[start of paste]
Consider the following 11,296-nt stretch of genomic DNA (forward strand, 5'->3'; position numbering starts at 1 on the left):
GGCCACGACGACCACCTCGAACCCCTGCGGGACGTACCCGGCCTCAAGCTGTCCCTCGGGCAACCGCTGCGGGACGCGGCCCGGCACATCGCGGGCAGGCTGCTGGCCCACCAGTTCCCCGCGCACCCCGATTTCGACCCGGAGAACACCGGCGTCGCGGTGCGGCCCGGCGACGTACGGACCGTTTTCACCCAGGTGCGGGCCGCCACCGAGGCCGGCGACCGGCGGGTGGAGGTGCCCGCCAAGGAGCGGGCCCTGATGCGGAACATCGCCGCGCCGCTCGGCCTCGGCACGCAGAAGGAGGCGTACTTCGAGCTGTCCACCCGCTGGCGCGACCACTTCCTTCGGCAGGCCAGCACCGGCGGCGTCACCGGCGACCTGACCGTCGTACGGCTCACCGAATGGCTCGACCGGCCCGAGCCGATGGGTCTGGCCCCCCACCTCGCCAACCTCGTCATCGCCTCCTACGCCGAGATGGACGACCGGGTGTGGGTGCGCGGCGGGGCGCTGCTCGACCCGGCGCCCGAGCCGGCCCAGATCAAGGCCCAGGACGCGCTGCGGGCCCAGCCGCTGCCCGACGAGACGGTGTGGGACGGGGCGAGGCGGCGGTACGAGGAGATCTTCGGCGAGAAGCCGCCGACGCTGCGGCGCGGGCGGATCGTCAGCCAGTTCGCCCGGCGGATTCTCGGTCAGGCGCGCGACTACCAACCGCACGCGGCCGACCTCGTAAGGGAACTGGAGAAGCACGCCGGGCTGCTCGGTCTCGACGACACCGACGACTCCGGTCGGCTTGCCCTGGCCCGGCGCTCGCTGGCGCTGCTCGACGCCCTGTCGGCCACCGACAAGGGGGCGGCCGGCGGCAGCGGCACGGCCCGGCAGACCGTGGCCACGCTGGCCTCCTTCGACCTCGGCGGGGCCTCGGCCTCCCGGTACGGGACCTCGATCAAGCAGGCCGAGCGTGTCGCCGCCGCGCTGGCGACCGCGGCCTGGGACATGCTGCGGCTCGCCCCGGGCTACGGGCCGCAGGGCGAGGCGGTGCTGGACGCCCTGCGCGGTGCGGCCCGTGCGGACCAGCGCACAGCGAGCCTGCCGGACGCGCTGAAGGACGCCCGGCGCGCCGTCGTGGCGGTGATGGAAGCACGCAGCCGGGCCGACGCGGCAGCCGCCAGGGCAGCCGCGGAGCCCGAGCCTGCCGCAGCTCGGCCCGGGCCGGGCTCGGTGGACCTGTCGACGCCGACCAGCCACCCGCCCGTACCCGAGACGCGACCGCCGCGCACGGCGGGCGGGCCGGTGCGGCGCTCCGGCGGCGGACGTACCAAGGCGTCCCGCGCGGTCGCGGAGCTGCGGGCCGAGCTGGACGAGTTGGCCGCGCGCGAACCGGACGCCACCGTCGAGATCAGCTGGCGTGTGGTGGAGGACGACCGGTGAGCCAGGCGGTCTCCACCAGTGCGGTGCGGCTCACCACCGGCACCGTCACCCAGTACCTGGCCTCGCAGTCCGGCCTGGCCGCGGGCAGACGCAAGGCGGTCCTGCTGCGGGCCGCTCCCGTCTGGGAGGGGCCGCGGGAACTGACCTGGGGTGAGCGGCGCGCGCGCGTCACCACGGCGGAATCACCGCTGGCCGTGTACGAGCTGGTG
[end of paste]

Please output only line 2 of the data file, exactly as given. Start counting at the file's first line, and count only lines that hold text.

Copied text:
GGCCACGACGACCACCTCGAACCCCTGCGGGACGTACCCGGCCTCAAGCTGTCCCTCGGGCAACCGCTGCGGGACGCGGCCCGGCACATCGCGGGCAGGCTGCTGGCCCACCAGTTCCCCGCGCACCCCGATTTCGACCCGGAGAACACCGGCGTCGCGGTGCGGCCCGGCGACGTACGGACCGTTTTCACCCAGGTGCGGGCCGCCACCGAGGCCGGCGACCGGCGGGTGGAGGTGCCCGCCAAGGAGCGGGCCCTGATGCGGAACATCGCCGCGCCGCTCGGCCTCGGCACGCAGAAGGAGGCGTACTTCGAGCTGTCCACCCGCTGGCGCGACCACTTCCTTCGGCAGGCCAGCACCGGCGGCGTCACCGGCGACCTGACCGTCGTACGGCTCACCGAATGGCTCGACCGGCCCGAGCCGATGGGTCTGGCCCCCCACCTCGCCAACCTCGTCATCGCCTCCTACGCCGAGATGGACGACCGGGTGTGGGTGCGCGGCGGGGCGCTGCTCGACCCGGCGCCCGAGCCGGCCCAGATCAAGGCCCAGGACGCGCTGCGGGCCCAGCCGCTGCCCGACGAGACGGTGTGGGACGGGGCGAGGCGGCGGTACGAGGAGATCTTCGGCGAGAAGCCGCCGACGCTGCGGCGCGGGCGGATCGTCAGCCAGTTCGCCCGGCGGATTCTCGGTCAGGCGCGCGACTACCAACCGCACGCGGCCGACCTCGTAAGGGAACTGGAGAAGCACGCCGGGCTGCTCGGTCTCGACGACACCGACGACTCCGGTCGGCTTGCCCTGGCCCGGCGCTCGCTGGCGCTGCTCGACGCCCTGTCGGCCACCGACAAGGGGGCGGCCGGCGGCAGCGGCACGGCCCGGCAGACCGTGGCCACGCTGGCCTCCTTCGACCTCGGCGGGGCCTCGGCCTCCCGGTACGGGACCTCGATCAAGCAGGCCGAGCGTGTCGCCGCCGCGCTGGCGACCGCGGCCTGGGACATGCTGCGGCTCGCCCCGGGCTACGGGCCGCAGGGCGAGGCGGTGCTGGACGCCCTGCGCGGTGCGGCCCGTGCGGACCAGCGCACAGCGAGCCTGCCGGACGCGCTGAAGGACGCCCGGCGCGCCGTCGTGGCGGTGATGGAAGCACGCAGCCGGGCCGACGCGGCAGCCGCCAGGGCAGCCGCGGAGCCCGAGCCTGCCGCAGCTCGGCCCGGGCCGGGCTCGGTGGACCTGTCGACGCCGACCAGCCACCCGCCCGTACCCGAGACGCGACCGCCGCGCACGGCGGGCGGGCCGGTGCGGCGCTCCGGCGGCGGACGTACCAAGGCGTCCCGCGCGGTCGCGGAGCTGCGGGCCGAGCTGGACGAGTTGGCCGCGCGCGAACCGGACGCCACCGTCGAGATCAGCTGGCGTGTGGTGGAGGACGACCGGTGAGCCAGGCGGTCTCCACCAGTGCGGTGCGGCTCACCACCGGCACCGTCACCCAGTACCTGGCCTCGCAGTCCGGCCTGGCCGCGGGCAGACGCAAGGCGGTCCTGCTGCGGGCCGCTCCCGTCTGGGAGGGGCCGCGGGAACTGACCTGGGGTGAGCGGCGCGCGCGCGTCACCACGGCGGAATCACCGCTGGCCGTGTACGAGCTGGTG